Women pregnant with twins should wait a few more hours before doctors opt for C-section deliveries, according to new research that found labor is naturally longer** with multiples**.
Using the numbers from a national database of labor and delivery information from several clinical centers, lead researcher Dr. Heidi Leftwich and her colleagues found that twins required about one to three hours more than single babies in the first stage of labor. The researchers defined the first stage of labor as when the cervix opens until it is wide enough for the baby to pass through. They defined the second stage of delivery as the actual birth of the baby. Researchers then compared data from about 900 twin pregnancies with 100,500 singleton pregnancies. The single-birth pregnancies served as the control group. Researchers measured the time it took for a woman’s cervix to dilate to 1 centimeter and found that in twin pregnancies, it took an average of 12.7 hours for the cervix to progress from 4 to 10 centimeters (which was defined as fully dilated). In single birth pregnancies, it took an average of 9.6 hours.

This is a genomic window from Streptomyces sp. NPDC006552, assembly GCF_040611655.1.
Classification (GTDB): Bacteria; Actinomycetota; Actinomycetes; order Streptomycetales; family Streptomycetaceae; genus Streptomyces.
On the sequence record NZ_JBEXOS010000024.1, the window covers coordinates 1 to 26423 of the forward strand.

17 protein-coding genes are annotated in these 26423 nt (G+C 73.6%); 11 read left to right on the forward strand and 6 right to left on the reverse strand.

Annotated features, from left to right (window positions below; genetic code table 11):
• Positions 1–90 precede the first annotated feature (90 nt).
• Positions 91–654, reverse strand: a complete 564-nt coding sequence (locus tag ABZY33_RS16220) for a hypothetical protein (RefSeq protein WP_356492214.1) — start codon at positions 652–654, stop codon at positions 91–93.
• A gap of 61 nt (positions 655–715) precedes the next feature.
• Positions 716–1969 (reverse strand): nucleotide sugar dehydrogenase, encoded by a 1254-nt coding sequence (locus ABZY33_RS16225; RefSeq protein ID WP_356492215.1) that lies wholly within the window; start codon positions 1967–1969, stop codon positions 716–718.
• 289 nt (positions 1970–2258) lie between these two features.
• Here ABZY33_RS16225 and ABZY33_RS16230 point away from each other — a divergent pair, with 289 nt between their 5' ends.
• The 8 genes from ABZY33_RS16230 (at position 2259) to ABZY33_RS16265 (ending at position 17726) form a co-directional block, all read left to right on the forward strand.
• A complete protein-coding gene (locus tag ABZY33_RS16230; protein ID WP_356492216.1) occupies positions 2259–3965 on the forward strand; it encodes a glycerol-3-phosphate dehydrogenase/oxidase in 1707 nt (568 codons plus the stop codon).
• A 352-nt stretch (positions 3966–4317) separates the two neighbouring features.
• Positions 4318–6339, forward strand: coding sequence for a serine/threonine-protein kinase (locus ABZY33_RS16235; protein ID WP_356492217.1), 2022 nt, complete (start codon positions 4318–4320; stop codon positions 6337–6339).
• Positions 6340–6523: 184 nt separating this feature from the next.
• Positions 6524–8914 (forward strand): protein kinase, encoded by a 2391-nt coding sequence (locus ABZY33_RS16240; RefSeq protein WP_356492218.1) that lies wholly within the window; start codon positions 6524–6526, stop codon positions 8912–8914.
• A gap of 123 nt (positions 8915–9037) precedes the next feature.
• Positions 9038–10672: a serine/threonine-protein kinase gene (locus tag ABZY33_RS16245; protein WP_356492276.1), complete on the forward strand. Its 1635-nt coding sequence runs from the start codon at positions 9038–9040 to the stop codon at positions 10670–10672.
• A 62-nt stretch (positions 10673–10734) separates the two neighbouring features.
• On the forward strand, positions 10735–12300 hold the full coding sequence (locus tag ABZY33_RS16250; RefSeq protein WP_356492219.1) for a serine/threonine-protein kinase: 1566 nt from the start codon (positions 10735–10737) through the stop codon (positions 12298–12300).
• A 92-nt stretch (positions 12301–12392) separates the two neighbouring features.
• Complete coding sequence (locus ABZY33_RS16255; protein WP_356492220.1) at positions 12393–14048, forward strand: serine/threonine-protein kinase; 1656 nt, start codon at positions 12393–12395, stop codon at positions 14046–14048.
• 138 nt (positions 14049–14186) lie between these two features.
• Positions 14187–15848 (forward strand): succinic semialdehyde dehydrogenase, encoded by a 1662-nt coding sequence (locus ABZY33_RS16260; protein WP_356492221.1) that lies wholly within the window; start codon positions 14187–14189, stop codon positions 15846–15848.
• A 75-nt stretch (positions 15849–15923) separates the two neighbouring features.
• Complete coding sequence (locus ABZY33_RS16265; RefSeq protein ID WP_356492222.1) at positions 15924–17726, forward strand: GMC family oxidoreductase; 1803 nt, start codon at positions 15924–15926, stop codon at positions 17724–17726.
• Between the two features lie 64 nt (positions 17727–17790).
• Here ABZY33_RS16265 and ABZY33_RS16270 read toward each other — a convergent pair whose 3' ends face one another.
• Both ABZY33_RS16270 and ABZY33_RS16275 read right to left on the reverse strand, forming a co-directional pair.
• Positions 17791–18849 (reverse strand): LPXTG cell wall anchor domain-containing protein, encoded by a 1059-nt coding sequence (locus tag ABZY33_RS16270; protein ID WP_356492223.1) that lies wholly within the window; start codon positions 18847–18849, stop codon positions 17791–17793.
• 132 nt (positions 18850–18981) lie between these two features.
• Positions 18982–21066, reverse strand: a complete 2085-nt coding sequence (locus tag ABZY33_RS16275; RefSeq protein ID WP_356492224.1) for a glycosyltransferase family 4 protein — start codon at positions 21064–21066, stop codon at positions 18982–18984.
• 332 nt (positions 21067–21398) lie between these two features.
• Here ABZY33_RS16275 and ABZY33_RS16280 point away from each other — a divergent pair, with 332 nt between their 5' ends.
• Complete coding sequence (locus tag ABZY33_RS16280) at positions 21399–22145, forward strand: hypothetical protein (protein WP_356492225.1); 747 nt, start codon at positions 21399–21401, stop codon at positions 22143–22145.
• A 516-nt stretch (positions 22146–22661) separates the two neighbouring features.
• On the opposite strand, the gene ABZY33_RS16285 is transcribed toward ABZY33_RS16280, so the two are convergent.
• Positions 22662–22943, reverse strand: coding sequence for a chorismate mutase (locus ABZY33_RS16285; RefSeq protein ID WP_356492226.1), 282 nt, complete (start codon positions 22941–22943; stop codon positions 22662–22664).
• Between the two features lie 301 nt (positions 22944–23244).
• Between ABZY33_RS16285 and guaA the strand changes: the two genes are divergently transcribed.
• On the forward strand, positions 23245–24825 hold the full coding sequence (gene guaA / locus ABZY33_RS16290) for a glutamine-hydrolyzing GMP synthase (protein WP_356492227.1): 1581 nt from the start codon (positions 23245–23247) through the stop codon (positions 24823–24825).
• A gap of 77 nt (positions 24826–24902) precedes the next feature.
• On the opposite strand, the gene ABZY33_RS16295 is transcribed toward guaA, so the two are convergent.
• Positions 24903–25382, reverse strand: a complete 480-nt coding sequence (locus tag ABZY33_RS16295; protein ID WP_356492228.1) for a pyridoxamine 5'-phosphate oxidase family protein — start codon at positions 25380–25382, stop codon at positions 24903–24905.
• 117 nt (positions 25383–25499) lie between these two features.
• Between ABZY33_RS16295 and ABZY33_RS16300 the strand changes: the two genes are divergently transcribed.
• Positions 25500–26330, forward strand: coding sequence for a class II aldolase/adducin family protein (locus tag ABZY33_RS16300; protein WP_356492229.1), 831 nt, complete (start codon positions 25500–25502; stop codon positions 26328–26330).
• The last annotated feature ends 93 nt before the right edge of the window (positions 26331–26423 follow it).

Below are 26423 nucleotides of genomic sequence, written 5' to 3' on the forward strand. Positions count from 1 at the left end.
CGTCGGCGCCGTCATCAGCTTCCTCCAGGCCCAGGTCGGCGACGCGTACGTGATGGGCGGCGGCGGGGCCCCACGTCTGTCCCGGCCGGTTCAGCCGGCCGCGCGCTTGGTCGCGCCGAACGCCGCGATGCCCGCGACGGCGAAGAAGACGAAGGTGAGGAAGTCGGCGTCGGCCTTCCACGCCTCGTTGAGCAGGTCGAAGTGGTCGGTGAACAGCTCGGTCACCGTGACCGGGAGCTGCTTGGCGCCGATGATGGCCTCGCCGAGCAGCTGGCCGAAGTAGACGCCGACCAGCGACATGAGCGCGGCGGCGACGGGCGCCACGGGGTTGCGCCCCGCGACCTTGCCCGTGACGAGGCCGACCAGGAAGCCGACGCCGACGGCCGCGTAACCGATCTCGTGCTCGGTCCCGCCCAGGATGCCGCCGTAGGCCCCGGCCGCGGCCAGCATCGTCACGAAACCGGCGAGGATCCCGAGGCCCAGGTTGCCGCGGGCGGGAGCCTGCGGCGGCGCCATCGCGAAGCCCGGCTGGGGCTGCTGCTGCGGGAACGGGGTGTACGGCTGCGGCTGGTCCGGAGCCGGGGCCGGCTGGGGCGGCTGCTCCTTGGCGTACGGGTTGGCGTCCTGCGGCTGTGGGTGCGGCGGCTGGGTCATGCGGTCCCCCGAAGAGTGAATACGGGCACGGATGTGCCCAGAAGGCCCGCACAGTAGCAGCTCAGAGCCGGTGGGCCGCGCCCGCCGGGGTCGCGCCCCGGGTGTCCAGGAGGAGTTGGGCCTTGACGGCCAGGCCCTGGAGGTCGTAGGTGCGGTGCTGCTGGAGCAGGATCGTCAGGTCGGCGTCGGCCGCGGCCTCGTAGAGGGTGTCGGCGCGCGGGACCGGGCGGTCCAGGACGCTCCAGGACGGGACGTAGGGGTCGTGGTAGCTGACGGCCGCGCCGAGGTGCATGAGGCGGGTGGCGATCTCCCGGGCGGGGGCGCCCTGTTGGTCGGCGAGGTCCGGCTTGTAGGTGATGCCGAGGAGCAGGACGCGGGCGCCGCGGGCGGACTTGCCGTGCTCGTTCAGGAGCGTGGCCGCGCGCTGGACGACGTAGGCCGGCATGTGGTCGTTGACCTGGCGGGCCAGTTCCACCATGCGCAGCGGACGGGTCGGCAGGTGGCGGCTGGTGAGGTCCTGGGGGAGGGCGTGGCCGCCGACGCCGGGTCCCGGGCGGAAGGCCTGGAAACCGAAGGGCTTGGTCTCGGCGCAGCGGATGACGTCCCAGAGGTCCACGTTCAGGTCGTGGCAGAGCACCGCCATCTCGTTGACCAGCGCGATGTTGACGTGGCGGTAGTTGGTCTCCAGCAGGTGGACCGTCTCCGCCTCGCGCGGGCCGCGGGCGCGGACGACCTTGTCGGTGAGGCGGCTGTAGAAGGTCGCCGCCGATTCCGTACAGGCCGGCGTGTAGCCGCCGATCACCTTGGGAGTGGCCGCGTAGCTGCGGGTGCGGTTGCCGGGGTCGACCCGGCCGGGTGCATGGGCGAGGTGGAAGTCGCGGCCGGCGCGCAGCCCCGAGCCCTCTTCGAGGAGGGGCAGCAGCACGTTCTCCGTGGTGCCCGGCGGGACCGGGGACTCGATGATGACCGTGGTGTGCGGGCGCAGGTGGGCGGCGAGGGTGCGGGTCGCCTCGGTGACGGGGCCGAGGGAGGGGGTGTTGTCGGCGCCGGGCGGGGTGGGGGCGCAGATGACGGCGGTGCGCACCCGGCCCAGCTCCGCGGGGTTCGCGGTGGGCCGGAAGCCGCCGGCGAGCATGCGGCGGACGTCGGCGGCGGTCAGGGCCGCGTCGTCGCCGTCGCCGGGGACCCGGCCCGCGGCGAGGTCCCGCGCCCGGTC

“Our data supports the suspected findings that labor progression of twin gestation is prolonged, compared to a singleton gestation. Women who are pregnant with twins should anticipate that their labor may take longer than if they had a singleton gestation,” noted Dr. Heidi Leftwich, a maternal-fetal medicine fellow at the University of Illinois at Chicago. “Doctors could let twins labor longer before calling it ‘failure to progress.’”
Before recommending a woman in labor for a cesarean delivery, doctors look at how labor is progressing using a tool called the “Friedman labor curve,” which shows, on average, the time it takes for a woman to progress to 10 centimeters dilated. Devised in the 1950’s Leftwich and her team of researchers worry that the tool may be outdated due to the fact that women (as well as newborns) are heavier now than compared to past decades. The researchers noted that twins, on average, weighed 1.7 pounds less than babies born in single births. They also noted that women with twins were typically older and were more likely to deliver their babies preterm.
Most importantly, notes Leftwich, is that labor progress in twin deliveries was not addressed in Friedman’s original work.
Do you think more moms should wait before opting for a C-section delivery with twins?